Desperate attempts at vengeance create more death after female medic's shooting
Rage at Israel's killing of unarmed Palestinians boils over in Gaza
Israel’s killing of a young, unarmed volunteer medic at a Gaza border protest is setting off a chain reaction of death and violence in the beleaguered enclave.
Razan Al Najjar, 21, was approaching a wounded protester near the border fence in Khan Younis when she was shot dead on Friday.
Her death just a few hundred metres from her home has shaken Gaza’s 1.8 million inhabitants, who have hailed her as a symbol of Palestinian heroism.
Amid the recent spate of targeted killings and deliberate maiming of Palestinians by Israeli snipers that has left more than 120 dead and wounded hundreds more, her death stands out for its stark injustice. Her death was filmed as she walked towards her patient with her hands raised, dressed in a white medical vest and wearing her health worker ID.
Israel says her killing was unintentional and has opened an investigation. But, as protests scheduled for this Friday approach, Gaza’s rage is boiling over. Already Razan’s death is begetting more death, as incensed Palestinians attempt suicidal acts of vengeance.
On Monday morning, Israeli forces killed Ramzi Al Najjar, Razan’s 30-year-old cousin, after he hacked his way through the fence that separates the besieged territory from Israel.
"Ramzi was shocked by Razan's murder,” his 24-year-old sister Reem Al Najjar told The National. “He just kept repeating that he would avenge her death, he was just so sad and frustrated.”
In this tiny and cramped strip of land, events can reverberate and their repercussions amplify. Reem was speaking at her home, just five metres from the third floor apartment of Razan’s family. In a field of wild flowers fifty metres to the east is the border area where Reem and Razan were killed. Fifty metres to the west is the crowded cemetery where Razan was laid to rest among the other "martyrs" killed by Israel.
Thousands of mourners packed the narrow streets of Khan Younis to mourn her funeral procession on Saturday and today her face smiles down from the posters that adorn lampposts lining the streets. Already, grief has hardened into anger.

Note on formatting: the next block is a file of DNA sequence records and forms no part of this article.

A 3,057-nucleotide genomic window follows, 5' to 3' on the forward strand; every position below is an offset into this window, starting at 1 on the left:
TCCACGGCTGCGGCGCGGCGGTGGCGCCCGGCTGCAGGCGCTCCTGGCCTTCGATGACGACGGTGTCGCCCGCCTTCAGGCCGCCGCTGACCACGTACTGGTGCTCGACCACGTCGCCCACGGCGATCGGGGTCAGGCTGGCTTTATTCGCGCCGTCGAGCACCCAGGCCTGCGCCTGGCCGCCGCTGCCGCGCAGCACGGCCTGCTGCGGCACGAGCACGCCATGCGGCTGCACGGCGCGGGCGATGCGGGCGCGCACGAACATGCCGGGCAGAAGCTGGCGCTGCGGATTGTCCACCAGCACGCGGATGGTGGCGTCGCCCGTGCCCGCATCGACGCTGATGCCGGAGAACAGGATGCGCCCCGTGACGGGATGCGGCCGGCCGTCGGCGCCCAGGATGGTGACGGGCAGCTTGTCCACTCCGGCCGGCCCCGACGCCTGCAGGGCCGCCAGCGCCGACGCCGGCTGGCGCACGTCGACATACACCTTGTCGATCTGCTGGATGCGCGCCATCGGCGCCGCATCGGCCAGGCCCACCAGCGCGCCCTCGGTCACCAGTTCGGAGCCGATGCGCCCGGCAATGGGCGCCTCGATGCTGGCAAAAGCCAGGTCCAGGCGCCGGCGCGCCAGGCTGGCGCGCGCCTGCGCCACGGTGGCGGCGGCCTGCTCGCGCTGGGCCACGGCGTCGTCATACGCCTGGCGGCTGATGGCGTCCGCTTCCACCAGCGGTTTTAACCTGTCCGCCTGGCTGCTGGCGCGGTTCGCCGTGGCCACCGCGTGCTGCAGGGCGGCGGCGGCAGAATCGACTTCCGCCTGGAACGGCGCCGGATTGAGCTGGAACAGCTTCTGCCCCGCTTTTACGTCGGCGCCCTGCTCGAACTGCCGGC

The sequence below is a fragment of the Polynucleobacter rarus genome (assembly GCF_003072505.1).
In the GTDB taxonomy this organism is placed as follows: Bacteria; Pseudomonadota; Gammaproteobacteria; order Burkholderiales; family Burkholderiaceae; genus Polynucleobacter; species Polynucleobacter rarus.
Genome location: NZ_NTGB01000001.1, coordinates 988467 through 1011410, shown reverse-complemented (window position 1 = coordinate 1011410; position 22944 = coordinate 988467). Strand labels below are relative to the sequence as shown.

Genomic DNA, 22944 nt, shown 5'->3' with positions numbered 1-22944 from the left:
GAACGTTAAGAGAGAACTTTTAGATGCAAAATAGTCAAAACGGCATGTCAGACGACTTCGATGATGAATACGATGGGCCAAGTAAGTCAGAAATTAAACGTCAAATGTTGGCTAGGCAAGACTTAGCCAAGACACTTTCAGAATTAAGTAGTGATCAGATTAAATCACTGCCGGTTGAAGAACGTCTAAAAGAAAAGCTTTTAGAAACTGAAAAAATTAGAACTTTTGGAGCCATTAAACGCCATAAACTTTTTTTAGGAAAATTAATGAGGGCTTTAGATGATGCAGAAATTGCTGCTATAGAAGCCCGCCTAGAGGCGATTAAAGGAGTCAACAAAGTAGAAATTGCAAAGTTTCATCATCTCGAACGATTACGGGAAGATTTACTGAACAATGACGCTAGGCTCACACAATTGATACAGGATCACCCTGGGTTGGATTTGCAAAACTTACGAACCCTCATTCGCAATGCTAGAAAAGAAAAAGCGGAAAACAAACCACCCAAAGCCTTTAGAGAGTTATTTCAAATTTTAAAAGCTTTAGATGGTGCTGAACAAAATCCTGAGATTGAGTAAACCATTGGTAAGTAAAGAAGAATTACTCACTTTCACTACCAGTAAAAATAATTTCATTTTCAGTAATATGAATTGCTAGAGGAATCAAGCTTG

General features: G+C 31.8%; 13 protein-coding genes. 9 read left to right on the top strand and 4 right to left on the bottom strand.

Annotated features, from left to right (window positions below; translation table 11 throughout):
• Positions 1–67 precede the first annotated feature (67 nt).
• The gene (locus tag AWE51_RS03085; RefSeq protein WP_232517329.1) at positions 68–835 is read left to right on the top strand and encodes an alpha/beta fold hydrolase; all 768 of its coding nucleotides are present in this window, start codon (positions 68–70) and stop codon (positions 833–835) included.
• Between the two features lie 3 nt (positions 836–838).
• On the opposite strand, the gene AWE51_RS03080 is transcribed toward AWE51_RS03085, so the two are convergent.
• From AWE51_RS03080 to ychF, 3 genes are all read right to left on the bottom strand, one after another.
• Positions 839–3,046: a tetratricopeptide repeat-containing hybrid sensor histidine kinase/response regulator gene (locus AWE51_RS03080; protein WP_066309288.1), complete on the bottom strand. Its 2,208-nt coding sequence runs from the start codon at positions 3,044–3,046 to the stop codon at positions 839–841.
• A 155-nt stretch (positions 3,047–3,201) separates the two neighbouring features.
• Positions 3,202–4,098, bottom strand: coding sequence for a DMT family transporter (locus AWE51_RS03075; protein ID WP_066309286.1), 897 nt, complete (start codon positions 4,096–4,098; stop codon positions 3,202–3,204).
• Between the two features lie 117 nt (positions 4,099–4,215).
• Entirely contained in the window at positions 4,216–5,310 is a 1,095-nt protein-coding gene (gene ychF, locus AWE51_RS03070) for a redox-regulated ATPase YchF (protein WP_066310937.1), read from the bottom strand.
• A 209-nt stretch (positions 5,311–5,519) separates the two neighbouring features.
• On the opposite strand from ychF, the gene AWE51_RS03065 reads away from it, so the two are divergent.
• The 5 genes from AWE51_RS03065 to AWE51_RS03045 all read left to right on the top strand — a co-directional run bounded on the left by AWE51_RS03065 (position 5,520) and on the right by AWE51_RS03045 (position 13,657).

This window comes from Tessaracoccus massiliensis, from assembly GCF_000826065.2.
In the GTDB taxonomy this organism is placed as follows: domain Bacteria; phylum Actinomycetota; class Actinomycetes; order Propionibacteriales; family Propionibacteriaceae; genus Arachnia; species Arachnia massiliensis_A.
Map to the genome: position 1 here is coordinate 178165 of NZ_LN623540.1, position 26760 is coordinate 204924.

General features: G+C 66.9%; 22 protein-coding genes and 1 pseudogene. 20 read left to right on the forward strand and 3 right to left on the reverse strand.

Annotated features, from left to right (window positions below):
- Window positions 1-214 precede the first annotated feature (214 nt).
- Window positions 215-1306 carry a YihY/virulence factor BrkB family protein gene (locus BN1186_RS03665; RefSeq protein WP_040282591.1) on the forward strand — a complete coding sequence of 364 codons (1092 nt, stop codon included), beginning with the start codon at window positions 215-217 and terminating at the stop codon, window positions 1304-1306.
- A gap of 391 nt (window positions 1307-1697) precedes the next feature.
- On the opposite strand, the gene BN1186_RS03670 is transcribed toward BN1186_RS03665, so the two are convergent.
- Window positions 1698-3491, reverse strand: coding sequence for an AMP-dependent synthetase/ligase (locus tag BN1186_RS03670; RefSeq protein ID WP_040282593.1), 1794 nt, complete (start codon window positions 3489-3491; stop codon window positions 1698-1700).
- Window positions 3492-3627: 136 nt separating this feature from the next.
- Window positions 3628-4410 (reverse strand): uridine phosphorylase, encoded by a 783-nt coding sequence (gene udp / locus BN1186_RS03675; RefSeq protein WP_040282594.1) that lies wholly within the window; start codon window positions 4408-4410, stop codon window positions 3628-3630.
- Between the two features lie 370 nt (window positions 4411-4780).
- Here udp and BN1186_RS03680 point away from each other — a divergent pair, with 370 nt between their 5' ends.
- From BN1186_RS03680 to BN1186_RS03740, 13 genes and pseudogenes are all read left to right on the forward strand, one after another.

At one time, Ramzi had dreams. They were modest, yet impossible: finish his studies, find work and get married. But after high school there was no money for university, and with no jobs available, no way to save for marriage. Instead, Ramzi became a regular at protests. It was an escape from the tiny two bedroom apartment he shared with 16 family members.
Razan attended the same demonstrations as Ramzi in her role as a medic. Through those rallies, the cousins formed a close bond. She often treated him for tear gas inhalation. Her death was ultimately too much for Ramzi to bear, his family said.
On Monday morning he left the apartment and walked to the border fence with a few friends. According to the Israel Defense Forces (IDF), one of them was carrying an axe.
Shortly afterwards a man with a covered face came to their home, Ramzi’s 28-year-old brother Ramiz said. “His voice was breaking and he told us that Ramzi had been shot and taken by the Israelis.”
In the IDF’s account, two “terrorists” attempted to infiltrate Israeli territory, one allegedly with an axe. “In response, IDF troops arrived at the scene and fired towards the terrorists, killing one of them.”
One of the men who was with Ramzi disputed the IDF’s version of events. “We only had wire cutters to cut the fence,” Abu Rozana told The National.
“We cut a small hole in the fence and walked perhaps three metres beyond,” said the 27-year-old, who asked to use a pseudonym to protect his identity. “The Israeli soldiers started to shoot towards us and we pulled back, but Ramzi was shot in his leg and got some shrapnel in his head.”
Ramzi’s family contacted the Red Cross, who confirmed Ramzi’s death. “His body is still with the Israeli army,” said his brother Ramiz. “We are contacting a number of human right associations to help us to bring his body so we can bury him.”
Later on Monday, Abu Rozana said he received a call from someone who identified himself as an Israeli intelligence agent. “He told me to stay away from the fence or he would kill me like Ramzi.”
But for increasing numbers of Gaza’s despondent youth, protesting in the face of death remains the preferred choice over a shackled life in the enclave that has suffered more than a decade of Israel’s crippling siege.
“We breached the fence to send a message to Israel,” said Abu Rozana.
“This is our land. We will avenge Razan’s murder. We will not stop.”